'They beat me like I'm not even a man'
to video in 5
to video in 4
to video in 3
to video in 2
to video in 1
Torture is not dead in our society. Three drug dealers and a car guard talk to the M&G about their brutal experiences with the police.
Most people think of torture as part of a bygone era – a painful relic of apartheid. But experts say that torture in South Africa is alive and well. Only, most South Africans don’t realise what it is.
In the minds of most South Africans, torture is confined to dark, hollow basements or the shrouded precincts of Guantanamo Bay. Torture victims are high-powered, connected people with valuable information, or enemies of the state. They befall the kind of perverse atrocities that you see in the scenes of action movies.
But according to South African researchers and experts, torture is much more common than we think. It takes place in our suburbs, our prisons, our detention centres, and even our schools.
“After apartheid, people found out more and more about how much torture existed in South Africa. But when you speak about torture now, most people say: ‘Does that still exist?’” said Dominique Dix-Peek, researcher for the Centre for the Study of Violence and Reconciliation (CSVR).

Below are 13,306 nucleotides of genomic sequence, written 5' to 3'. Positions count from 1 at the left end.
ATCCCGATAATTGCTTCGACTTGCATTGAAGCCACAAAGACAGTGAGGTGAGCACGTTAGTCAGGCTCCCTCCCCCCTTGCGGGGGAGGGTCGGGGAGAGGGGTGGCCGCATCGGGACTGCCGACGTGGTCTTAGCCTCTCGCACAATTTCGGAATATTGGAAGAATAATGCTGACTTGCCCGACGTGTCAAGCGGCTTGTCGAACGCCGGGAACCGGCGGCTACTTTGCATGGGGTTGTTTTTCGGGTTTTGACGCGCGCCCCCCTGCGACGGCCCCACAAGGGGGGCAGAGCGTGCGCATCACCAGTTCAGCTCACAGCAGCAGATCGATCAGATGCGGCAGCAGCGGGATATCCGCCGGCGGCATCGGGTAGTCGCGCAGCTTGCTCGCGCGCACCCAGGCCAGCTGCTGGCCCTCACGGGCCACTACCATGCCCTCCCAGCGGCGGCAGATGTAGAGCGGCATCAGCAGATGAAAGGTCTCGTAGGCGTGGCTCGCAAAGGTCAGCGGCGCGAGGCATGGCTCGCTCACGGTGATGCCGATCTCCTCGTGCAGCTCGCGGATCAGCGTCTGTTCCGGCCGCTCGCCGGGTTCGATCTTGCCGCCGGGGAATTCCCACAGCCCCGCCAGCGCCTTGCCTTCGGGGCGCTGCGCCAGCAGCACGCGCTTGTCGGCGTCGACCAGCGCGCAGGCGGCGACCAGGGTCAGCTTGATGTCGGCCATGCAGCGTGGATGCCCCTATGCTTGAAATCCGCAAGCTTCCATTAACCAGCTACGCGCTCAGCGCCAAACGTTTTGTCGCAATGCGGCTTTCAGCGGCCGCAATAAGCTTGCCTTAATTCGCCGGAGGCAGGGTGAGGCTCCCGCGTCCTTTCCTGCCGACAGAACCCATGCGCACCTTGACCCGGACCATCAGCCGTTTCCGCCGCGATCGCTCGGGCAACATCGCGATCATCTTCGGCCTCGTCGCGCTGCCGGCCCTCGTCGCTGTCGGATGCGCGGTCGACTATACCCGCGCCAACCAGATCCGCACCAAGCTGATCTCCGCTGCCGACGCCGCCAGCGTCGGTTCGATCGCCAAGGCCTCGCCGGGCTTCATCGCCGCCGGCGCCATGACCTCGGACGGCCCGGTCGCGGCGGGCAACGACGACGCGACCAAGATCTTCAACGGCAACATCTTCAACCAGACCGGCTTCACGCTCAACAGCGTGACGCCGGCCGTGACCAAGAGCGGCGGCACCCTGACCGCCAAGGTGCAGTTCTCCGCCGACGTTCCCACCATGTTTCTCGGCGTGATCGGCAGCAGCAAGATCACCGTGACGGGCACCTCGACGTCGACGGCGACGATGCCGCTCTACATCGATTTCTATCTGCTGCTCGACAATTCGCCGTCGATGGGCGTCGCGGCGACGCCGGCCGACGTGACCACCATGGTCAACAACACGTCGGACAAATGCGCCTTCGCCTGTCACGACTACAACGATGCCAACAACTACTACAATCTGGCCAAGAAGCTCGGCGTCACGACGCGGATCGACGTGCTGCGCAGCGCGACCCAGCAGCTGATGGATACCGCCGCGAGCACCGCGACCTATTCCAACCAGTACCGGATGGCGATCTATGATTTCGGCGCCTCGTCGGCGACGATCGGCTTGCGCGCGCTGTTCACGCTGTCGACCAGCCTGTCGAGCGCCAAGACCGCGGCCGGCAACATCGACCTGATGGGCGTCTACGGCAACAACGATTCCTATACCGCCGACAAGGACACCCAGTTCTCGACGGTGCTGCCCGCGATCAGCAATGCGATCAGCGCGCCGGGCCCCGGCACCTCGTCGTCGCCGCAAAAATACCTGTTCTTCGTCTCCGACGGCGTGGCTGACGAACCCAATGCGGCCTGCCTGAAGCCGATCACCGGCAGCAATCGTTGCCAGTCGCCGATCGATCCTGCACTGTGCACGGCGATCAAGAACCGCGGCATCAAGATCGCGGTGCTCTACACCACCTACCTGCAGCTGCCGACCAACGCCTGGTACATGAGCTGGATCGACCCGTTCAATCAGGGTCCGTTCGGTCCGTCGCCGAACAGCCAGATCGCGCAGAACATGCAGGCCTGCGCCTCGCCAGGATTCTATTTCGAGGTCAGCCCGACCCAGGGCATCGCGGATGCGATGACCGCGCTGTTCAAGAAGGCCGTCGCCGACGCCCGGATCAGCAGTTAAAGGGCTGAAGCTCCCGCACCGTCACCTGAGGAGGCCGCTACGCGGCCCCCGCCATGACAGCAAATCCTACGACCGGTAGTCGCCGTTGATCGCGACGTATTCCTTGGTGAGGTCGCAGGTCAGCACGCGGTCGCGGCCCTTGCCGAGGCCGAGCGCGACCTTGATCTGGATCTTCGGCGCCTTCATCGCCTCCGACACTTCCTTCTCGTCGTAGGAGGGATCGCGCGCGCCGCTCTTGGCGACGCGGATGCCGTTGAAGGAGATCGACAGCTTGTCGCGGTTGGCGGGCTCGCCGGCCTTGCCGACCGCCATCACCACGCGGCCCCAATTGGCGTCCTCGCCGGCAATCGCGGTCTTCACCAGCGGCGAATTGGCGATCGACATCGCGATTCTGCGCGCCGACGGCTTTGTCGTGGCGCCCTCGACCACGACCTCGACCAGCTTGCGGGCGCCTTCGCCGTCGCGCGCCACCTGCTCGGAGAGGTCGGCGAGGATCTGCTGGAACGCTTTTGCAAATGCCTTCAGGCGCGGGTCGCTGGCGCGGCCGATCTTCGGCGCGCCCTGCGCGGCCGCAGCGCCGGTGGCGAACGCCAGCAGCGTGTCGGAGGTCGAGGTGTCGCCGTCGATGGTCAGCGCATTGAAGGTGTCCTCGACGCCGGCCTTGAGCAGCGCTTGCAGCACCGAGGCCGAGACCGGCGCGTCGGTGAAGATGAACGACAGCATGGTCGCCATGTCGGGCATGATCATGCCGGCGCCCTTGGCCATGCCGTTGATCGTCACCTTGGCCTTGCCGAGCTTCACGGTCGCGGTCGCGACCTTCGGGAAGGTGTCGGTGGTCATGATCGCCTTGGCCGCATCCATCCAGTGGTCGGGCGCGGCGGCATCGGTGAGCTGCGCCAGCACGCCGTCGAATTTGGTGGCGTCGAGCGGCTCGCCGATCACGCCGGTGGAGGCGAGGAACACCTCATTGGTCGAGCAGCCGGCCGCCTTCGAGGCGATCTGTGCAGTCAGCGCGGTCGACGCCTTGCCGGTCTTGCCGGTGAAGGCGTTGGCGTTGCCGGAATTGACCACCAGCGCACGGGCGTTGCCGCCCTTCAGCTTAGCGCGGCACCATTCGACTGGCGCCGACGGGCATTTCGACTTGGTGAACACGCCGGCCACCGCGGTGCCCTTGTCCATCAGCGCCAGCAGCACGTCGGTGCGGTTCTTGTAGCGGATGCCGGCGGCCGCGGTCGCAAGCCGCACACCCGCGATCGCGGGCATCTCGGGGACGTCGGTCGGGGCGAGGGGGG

Legally speaking, only an officer of state is capable of “torturing” someone. In other words, one civilian cannot torture another. But a brutal policeman, a prison warden who beats inmates or even a public school teacher who allows severe bullying in a school could be considered a perpetrator.
Of 720 deaths in police custody reported to the Independent Police Investigative Directorate (IPID), over the 2011/2012 period, only 1% were reported as having been tortured. Experts believe that actual torture incidents are much higher than that, and are vastly under-reported.
One of the reasons is that today’s torture victims are usually on the wrong side of the law themselves. Torture victims are not the heroic freedom-fighters of the apartheid-era. Instead, they are mostly unemployed drug dealers, alcoholics, gamblers and non-nationals, says Dix-Peek.
“The people who are being tortured aren’t people we like,” says Clare Ballard, attorney and researcher for the Community Law Centre at the University of the Western Cape. “It is very difficult to garner any sympathy for them.” Even those who aren’t criminals are usually so poor that they lack the resources to get legal assistance. And so their stories go largely unheard.
In the first of a series on torture, the Mail & Guardian speaks to three drug dealers and a car attendant who are trapped in the cycle of unemployment, crime and torture.